Coffee and meditation: Chabad comes to the suburbs

Lubavitch's new centre in Hampstead Garden Suburb offers a contemporary multi-purpose space for people to find a connection to Judaism


"I love doing this,” said Rabbi Bentzi Sudak as he ground the beans before coaxing a fresh cup of coffee out of the machine at Lubavitch’s newest centre this week.

“Bentzi the barista,” chimed wife Rochie. 

Although Lubavitch is renowned for setting up off the beaten track, its newest centre is in a Jewish London heartland — Hampstead Garden Suburb.

A former bathroom salesroom has been converted into an attractive, multi-purpose suite with mosaics of little wooden tiles and a heat exchange system that pumps in fresh air every 15 minutes.

In the front, there’s a café corner with counters on wheels — one of which doubles up as the bimah for Shabbat services — and a lounge area with books and colourful contemporary Judaica on sale, including some striking glassware from Rabbi Sudak’s sister, Esther Kesselman. 

The hall behind serves as a shul and a hot-desking area and can be divided into classrooms. 

Building started last March and while activities are increasing, it is still a work in progress. There is no sign yet on the outside and, walking past, you might not realise what it is were there not a display in the window advertising the latest Jewish Learning Institute course, “Meditation from Sinai”.

Before opening, “we did a lot of research asking how can we cater for what people need in their lives,” Rabbi Sudak said. “We’ve created a very flexible space.”

The mechitzah is made up of mobile bookshelves which also contain power points. “During the week, you can come in and reserve a desk,” Rabbi Sudak explained.

“During Covid, we realised that things were going to change. People get isolated working at home.”

They will be able to book some work space and network with others “instead of schlepping into town”.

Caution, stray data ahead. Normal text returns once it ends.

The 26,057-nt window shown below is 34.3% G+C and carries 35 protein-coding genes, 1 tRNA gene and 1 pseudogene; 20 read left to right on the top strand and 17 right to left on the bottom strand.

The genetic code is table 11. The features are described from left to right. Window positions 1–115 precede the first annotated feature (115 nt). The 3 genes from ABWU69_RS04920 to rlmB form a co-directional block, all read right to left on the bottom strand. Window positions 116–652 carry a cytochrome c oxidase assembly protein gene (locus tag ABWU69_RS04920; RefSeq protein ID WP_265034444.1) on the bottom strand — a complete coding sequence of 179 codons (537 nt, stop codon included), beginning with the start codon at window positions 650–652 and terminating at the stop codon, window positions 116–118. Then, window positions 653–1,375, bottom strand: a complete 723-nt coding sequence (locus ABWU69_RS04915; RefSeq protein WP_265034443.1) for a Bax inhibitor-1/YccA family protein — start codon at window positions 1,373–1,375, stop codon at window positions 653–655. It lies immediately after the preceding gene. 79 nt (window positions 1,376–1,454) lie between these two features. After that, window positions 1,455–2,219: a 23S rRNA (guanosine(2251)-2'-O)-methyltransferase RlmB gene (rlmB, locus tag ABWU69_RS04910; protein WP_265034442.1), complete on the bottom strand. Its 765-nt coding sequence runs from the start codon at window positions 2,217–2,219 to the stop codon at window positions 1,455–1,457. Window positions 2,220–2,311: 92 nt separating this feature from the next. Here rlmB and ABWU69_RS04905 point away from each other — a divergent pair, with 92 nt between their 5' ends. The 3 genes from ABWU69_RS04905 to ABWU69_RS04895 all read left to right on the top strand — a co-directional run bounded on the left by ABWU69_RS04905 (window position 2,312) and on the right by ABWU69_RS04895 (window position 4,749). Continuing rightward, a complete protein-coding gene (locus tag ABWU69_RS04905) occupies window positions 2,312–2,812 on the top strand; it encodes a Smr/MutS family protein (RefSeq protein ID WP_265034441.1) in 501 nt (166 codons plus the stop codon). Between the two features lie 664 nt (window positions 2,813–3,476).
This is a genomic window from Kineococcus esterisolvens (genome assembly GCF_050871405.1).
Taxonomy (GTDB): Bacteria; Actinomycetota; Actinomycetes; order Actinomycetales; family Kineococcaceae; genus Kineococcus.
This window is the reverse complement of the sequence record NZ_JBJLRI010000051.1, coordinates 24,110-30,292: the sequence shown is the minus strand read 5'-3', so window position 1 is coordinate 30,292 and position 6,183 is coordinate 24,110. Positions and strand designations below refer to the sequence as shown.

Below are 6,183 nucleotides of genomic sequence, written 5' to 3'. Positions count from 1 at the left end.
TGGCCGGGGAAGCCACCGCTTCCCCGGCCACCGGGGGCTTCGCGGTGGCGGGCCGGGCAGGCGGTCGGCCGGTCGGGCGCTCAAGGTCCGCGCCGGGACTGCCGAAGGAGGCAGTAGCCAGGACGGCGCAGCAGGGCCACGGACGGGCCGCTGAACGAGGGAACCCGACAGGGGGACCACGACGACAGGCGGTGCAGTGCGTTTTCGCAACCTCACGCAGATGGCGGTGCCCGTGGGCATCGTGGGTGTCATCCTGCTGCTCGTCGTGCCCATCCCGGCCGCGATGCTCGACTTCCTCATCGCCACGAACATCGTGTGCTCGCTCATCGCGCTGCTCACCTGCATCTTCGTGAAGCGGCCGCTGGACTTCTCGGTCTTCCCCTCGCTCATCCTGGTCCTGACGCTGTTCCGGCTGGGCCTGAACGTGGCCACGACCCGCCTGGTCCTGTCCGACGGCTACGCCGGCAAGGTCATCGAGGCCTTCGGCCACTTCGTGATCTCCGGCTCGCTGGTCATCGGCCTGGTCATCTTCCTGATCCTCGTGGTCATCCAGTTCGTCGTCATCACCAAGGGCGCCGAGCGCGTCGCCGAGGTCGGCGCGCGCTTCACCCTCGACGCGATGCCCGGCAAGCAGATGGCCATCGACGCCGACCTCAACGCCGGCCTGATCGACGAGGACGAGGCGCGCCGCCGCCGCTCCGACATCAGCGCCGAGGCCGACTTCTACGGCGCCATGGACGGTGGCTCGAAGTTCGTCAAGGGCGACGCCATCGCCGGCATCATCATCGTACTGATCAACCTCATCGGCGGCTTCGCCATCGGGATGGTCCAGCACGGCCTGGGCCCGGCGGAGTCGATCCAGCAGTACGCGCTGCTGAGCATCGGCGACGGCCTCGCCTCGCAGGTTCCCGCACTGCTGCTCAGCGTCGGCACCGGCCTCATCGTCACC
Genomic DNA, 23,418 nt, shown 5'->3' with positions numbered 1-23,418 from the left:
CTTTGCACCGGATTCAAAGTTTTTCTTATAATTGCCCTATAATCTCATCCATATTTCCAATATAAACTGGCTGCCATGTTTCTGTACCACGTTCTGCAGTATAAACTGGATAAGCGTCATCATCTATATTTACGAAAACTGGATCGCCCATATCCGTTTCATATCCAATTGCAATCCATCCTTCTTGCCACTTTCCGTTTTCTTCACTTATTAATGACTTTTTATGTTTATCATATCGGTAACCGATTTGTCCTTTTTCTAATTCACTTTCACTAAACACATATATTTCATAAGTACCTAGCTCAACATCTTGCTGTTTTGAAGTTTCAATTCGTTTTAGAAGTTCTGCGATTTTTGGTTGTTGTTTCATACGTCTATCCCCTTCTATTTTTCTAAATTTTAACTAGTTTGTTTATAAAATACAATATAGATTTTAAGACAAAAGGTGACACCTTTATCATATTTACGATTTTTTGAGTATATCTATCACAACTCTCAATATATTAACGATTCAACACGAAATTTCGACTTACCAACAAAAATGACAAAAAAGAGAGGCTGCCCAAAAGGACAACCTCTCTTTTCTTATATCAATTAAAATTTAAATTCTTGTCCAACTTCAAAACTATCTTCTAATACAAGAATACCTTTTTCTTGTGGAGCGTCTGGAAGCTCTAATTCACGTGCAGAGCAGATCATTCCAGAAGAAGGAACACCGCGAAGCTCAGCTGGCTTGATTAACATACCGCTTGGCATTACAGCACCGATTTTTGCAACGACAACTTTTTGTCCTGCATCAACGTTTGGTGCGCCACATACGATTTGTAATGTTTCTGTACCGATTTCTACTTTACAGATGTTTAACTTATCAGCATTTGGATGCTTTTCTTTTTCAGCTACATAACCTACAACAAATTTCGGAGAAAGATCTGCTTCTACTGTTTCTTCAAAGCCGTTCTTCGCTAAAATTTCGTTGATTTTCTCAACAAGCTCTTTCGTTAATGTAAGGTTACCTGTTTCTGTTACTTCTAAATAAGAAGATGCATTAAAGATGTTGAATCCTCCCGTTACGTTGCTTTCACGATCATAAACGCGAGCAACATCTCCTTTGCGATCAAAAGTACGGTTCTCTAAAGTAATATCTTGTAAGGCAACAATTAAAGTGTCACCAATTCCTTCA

The multi-functional facility displays more than design neatness; it reflects a deep-rooted philosophy. “Judaism believes that every person has a specific mission for which they were born,” Rabbi Sudak said. 

Centre users will be able to explore different opportunities to express their talents.

The programme will range from creative classes to a mother and toddler group with a curriculum designed to help social and emotional development.

There will also be a Sunday morning drop-in where men can lay tefilin and have breakfast.

Chabad HGS aspires to be a place where you can “feel a deep connection with Yiddishkeit” and experience the depth of its practices. 

For example, the Friday night One Shabbat service, which was invented by medieval Kabbalists, is intended to “take you from stress to serenity”.

A few dozen are attending the Friday night and Shabbat morning services, which started last month and include a children’s programme. Around 100 adults and a similar number of children came for High Holy-Day prayers.

Rabbi Sudak was gratified when one woman told him that she had taken her children out of school on the second day of Rosh Hashanah to attend.

While one of the United Synagogue’s largest congregations, Norrice Lea, lies a short walk down the road, he believes the centre to be a complement rather a competitor. “There are more than 6,000 Jews in the Suburb,” he pointed out.

During the festival services, “one of my friends came in from Norrice Lea to say hello and he could count on one hand people that he’d recognise from the shul. People attending here are looking for a different kind of experience.”

Most activities will run on weekdays and what people gain he hopes will enhance their experience of Jewish life elsewhere. “The children who come here now will be far more likely to engage in mainstream shuls in the coming years.”

In particular, the Sudaks want to develop after-school clubs and programming for youth. The Lubavitch C-Teens network encompasses 20,000-30,000 youngsters across the Jewish world and includes a global Shabbaton for some 2,000 to 3,000 in New York with a concert in Times Square.

Rabbi Sudak is importing the Jewish Discovery Programme for bnei-mitzvah boys and girls which, rather than focusing on a ceremony or party, aims to provide an insight into what the rite of passage into Jewish adulthood actually means.

“It drives home the idea that each one of us matters and has something the world needs us to contribute.”

He hopes it will encourage students to continue their Jewish learning during their teens.

“When you have passed your driving test, you don’t say:  ‘I don’t want to get into a car again’.”

The flooring, the luminous ceiling which mimics natural light and the coffee machine are some of the features that around 300 supporters have made possible. He won’t divulge how much the centre has cost, saying only: “Definitely a lot less than it looks”.

As for its need, he quoted a Norrice Lea member who said: “The question is not what is going to be our future if you open but what is going to be our future if you don’t”.

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